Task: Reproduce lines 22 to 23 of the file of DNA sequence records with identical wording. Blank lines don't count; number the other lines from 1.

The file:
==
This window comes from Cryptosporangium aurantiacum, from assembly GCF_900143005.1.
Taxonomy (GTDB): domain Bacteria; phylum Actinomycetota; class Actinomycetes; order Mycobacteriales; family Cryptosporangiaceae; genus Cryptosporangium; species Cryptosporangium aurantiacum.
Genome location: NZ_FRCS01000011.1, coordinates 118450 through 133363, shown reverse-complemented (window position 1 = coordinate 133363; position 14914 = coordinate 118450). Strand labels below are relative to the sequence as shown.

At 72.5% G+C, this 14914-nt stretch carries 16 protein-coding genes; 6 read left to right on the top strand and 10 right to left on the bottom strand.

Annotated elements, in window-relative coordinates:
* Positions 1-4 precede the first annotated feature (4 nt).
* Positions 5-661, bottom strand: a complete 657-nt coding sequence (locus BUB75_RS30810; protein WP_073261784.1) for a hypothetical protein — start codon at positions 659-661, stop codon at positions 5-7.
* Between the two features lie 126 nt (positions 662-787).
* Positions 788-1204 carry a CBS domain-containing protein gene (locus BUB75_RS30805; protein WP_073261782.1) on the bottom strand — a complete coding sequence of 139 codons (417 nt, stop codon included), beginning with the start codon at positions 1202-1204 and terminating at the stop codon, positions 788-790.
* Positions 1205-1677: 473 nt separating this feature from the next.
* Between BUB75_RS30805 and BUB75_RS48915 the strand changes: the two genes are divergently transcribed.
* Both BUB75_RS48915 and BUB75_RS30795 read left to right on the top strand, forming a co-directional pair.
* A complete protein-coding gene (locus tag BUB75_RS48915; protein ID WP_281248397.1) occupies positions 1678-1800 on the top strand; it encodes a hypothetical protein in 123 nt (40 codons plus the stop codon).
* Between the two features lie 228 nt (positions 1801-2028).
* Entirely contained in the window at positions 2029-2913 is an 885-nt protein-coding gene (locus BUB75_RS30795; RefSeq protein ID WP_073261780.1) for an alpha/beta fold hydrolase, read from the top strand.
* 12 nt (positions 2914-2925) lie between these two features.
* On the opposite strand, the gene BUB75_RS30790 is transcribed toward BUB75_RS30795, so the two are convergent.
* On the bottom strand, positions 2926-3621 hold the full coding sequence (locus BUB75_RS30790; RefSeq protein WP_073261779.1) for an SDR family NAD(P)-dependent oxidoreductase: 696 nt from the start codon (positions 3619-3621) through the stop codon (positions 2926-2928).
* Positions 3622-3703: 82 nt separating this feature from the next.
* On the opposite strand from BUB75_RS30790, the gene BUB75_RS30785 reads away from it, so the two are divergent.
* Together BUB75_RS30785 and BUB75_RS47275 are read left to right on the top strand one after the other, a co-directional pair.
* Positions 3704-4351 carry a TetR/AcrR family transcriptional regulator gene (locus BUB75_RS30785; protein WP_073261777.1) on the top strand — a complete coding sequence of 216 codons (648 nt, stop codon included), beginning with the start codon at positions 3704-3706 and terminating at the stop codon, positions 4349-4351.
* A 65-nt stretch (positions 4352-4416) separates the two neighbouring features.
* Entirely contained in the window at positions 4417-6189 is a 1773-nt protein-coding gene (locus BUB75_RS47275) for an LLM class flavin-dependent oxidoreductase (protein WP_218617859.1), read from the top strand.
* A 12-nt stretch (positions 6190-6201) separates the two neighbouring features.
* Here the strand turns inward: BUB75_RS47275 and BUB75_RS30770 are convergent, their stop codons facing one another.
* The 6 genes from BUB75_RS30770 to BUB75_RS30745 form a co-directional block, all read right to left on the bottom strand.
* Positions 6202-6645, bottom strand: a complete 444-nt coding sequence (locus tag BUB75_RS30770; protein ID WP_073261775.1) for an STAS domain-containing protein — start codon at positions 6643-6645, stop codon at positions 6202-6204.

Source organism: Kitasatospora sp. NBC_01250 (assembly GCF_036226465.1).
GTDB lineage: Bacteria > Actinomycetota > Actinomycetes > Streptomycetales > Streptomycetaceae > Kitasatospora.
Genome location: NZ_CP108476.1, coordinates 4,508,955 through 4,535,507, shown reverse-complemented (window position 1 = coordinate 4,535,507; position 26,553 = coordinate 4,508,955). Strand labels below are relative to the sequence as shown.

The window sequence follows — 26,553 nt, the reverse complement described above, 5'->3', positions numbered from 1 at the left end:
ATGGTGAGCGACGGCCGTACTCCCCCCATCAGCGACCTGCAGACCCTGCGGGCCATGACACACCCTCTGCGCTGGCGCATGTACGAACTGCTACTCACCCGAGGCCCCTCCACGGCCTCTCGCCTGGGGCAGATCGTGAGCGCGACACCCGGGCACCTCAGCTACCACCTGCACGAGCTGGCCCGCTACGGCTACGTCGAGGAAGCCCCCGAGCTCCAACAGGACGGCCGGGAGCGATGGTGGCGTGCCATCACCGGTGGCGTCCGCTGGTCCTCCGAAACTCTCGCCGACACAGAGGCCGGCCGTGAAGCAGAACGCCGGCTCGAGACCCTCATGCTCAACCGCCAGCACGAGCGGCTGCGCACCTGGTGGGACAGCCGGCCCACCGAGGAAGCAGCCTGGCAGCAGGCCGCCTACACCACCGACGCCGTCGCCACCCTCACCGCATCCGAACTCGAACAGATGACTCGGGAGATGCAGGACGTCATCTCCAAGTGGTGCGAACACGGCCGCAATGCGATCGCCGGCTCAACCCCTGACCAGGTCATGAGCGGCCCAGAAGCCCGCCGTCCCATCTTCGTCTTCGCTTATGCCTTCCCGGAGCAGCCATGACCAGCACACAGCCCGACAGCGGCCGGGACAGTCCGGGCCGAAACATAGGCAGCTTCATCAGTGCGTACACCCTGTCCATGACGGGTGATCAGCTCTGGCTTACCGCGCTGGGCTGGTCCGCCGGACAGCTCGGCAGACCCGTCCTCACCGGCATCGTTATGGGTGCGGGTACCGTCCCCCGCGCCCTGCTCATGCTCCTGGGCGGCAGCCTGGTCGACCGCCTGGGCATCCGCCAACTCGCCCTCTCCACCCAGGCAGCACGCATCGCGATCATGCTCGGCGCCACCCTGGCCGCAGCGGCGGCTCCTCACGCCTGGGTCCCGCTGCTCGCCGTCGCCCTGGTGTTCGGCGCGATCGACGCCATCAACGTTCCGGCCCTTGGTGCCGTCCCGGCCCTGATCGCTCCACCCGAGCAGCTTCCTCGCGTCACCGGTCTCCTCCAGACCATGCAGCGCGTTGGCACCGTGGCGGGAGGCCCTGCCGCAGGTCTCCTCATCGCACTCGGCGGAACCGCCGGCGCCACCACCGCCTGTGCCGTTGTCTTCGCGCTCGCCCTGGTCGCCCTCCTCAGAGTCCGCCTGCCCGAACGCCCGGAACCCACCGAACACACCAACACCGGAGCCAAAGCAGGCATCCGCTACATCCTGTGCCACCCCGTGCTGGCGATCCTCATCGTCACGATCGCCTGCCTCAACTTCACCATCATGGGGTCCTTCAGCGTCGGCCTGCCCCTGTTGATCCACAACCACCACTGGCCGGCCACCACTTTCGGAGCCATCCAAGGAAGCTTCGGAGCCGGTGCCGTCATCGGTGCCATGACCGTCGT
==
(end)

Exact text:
* Positions 3704-4351 carry a TetR/AcrR family transcriptional regulator gene (locus BUB75_RS30785; protein WP_073261777.1) on the top strand — a complete coding sequence of 216 codons (648 nt, stop codon included), beginning with the start codon at positions 3704-3706 and terminating at the stop codon, positions 4349-4351.
* A 65-nt stretch (positions 4352-4416) separates the two neighbouring features.